You see, though they apply to all peoples of all times, the words of Jesus were given to particular people in a particular time. He spoke in such a way that His listeners immediately understood that what He was saying was radically upside-down from what the world had been saying.
The American church, however, lives in a world that is completely opposite of that in which Jesus taught. It’s no wonder, then, that believers in the U.S. have such a difficult time applying Jesus’ words.
When Jesus spoke about war and kingdom, his audience was surrounded by an occupying army. In America, we are the occupying army.
When Jesus advocated the payment of taxes, it meant supporting a government that was hostile to His listeners’ way of life. We, however, enjoy freedom, tax exemption, and government influence.
The promise of a Comforter is a tremendous source of hope– assuming you know and understand discomfort. Many Americans have never been truly uncomfortable in their lives.
Jesus declared that His followers were “not of this world.” Peter reminded the early church that they were “strangers and exiles.” Many American Christians have never even left their home towns.
It’s harder to make sense of Christianity when “we” are in the majority. When the norm is to go to church and “love” your neighbor, Jesus’ words seem, well, normal. We get caught up in the material, the temporal, and the cultural. We build buildings, fight for our “rights” as Christians, and become indistinguishable from the rest of society.
Throughout time, Christ-followers have tried to remedy this sort of contextual incongruity by artificially re-creating the hardships of the first Christians. That’s why monks take vows (of poverty, celibacy, and silence), and cult-members whip themselves; they’re trying to better understand Jesus. And they’re misguided religious legalists. But originally, the Jesus understanding part.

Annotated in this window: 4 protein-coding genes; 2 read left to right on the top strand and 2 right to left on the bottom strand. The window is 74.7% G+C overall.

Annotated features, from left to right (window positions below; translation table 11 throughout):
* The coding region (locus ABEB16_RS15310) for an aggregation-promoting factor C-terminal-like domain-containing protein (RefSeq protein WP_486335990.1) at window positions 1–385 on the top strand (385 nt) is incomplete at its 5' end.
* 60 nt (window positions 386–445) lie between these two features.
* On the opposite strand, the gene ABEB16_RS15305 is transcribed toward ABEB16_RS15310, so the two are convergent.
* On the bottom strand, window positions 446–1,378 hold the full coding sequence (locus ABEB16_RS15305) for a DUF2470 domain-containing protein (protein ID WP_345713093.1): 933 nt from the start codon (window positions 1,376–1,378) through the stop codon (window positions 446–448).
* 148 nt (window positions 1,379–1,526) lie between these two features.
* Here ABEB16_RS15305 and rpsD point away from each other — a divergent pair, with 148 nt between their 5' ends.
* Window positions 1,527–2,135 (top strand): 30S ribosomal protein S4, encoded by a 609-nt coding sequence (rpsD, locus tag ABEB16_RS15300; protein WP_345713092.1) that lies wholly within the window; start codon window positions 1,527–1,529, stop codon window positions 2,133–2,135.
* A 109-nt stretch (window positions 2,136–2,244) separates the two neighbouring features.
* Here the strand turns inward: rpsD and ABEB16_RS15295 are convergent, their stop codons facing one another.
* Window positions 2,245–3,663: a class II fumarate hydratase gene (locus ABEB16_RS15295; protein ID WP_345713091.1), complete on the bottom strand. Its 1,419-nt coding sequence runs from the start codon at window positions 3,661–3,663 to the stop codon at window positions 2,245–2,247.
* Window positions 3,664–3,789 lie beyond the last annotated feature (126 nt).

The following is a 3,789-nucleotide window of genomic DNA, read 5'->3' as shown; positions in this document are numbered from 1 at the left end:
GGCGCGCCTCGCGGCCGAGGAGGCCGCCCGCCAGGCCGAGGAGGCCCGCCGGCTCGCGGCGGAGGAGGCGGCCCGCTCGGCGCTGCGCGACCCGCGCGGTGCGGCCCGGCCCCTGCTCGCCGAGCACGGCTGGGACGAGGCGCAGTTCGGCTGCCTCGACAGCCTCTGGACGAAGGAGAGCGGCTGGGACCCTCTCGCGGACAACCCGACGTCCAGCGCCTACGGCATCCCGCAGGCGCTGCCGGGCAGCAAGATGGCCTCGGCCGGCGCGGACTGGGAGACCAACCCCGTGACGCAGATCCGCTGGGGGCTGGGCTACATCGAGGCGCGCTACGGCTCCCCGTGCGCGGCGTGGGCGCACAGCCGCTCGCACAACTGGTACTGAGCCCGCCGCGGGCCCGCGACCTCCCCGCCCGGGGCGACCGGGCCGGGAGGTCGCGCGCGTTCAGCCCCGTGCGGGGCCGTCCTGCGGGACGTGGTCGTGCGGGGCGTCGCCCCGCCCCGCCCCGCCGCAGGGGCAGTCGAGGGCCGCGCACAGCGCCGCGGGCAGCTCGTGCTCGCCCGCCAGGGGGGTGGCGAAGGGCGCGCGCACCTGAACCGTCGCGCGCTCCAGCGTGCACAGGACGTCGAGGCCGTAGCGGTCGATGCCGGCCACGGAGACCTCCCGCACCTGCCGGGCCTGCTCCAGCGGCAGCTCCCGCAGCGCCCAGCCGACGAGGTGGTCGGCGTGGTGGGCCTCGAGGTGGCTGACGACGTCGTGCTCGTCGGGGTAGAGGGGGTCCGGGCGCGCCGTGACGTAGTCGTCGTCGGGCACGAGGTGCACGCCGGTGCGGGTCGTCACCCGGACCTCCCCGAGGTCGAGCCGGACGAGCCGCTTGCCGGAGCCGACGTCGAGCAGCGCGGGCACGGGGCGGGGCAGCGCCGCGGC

A poster platered on a wall in Prague
Prague is the epitome of the post-Christian urban center. Empty cathedrals, celebrated pluralism, enforced relativism. The previous generation’s false gospel has been rejected in favor of the idols of progress, materialism, unity, and self-expression. Evidence everywhere of humanistic enlightenment and little to no gospel witness to speak hope into the city.
We’ve long talked about how a look at the European worldview is a glimpse into the future of America. This has become even more clear in recent years. Some have lamented the cultural shift in America away from its Judeo-Christian roots. Others have gone to great lengths to create artificial “kingdoms,” rules, and drama in their attempts to relate to Jesus (also misguided religious legalists). As it turns out, the bad news is actually the good news. Finally, Christians are finding themselves “right-side-up” in American culture. We’re starting to have to operate as the outsiders that we were always meant to be.
I believe that Christians, just in order to actually be Christians, must pursue life in the margins, where we’re the minority. Where we suffer persecution, opposition, and intolerance. Where we don’t have money, influence, and privilege. This is the mission field.